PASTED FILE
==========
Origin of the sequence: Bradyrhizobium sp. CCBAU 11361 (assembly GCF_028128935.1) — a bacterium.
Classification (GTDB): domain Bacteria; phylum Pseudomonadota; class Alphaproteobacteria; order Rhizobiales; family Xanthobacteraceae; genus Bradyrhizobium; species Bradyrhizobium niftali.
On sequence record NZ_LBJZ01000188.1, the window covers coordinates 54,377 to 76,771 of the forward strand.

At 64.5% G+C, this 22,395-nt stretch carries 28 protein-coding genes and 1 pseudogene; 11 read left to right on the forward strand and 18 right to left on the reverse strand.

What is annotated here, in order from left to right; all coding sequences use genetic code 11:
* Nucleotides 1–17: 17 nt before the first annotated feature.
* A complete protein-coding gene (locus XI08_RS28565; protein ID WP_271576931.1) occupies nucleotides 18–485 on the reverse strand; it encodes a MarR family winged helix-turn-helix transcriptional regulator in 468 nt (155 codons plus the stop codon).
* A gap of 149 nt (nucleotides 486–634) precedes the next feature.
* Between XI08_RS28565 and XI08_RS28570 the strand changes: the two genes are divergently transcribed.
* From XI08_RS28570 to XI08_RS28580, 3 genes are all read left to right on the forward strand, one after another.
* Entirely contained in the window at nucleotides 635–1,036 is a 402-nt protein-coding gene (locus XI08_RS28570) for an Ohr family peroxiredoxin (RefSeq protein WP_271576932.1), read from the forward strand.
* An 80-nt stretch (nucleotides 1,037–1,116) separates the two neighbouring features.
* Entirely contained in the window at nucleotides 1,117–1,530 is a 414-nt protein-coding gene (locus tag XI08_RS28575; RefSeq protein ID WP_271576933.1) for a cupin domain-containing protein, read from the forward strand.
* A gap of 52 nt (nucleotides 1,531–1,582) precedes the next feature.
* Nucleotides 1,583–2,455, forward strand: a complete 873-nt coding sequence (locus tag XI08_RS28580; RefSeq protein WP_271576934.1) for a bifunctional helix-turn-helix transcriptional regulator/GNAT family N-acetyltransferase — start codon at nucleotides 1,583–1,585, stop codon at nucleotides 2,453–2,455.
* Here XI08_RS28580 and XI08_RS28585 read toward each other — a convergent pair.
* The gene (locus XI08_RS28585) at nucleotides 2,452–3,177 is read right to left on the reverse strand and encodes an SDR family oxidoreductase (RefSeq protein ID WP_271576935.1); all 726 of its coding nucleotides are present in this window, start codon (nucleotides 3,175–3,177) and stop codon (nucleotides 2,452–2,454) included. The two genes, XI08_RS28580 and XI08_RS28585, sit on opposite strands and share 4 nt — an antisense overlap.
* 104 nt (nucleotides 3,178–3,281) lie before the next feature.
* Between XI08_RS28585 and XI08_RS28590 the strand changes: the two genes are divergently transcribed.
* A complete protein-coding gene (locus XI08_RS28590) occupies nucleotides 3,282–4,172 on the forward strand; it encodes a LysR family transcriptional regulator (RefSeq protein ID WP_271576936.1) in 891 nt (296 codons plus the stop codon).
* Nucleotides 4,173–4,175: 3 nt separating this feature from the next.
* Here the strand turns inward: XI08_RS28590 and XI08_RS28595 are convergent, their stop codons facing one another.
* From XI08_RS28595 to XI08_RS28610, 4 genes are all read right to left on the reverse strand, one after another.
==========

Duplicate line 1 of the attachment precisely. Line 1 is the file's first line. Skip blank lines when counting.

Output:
Origin of the sequence: Bradyrhizobium sp. CCBAU 11361 (assembly GCF_028128935.1) — a bacterium.